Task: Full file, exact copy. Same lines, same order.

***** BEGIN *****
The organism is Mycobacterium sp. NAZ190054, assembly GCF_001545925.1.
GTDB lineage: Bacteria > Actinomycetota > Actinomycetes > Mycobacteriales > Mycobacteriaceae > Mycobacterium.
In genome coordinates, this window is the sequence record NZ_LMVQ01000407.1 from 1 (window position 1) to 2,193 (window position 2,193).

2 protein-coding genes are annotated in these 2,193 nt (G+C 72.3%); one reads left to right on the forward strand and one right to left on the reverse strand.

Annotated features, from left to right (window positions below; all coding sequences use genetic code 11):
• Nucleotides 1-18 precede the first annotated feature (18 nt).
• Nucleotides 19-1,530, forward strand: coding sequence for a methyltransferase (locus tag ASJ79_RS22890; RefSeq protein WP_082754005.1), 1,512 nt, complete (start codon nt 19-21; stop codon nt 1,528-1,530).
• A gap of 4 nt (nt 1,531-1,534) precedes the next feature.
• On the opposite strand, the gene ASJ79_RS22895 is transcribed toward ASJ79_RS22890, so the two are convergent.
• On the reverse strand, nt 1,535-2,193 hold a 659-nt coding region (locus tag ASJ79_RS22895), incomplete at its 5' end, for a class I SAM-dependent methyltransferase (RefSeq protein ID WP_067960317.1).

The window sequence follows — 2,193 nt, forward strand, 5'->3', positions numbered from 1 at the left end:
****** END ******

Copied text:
The organism is Mycobacterium sp. NAZ190054, assembly GCF_001545925.1.
GTDB lineage: Bacteria > Actinomycetota > Actinomycetes > Mycobacteriales > Mycobacteriaceae > Mycobacterium.
In genome coordinates, this window is the sequence record NZ_LMVQ01000407.1 from 1 (window position 1) to 2,193 (window position 2,193).

2 protein-coding genes are annotated in these 2,193 nt (G+C 72.3%); one reads left to right on the forward strand and one right to left on the reverse strand.

Annotated features, from left to right (window positions below; all coding sequences use genetic code 11):
• Nucleotides 1-18 precede the first annotated feature (18 nt).
• Nucleotides 19-1,530, forward strand: coding sequence for a methyltransferase (locus tag ASJ79_RS22890; RefSeq protein WP_082754005.1), 1,512 nt, complete (start codon nt 19-21; stop codon nt 1,528-1,530).
• A gap of 4 nt (nt 1,531-1,534) precedes the next feature.
• On the opposite strand, the gene ASJ79_RS22895 is transcribed toward ASJ79_RS22890, so the two are convergent.
• On the reverse strand, nt 1,535-2,193 hold a 659-nt coding region (locus tag ASJ79_RS22895), incomplete at its 5' end, for a class I SAM-dependent methyltransferase (RefSeq protein ID WP_067960317.1).

The window sequence follows — 2,193 nt, forward strand, 5'->3', positions numbered from 1 at the left end: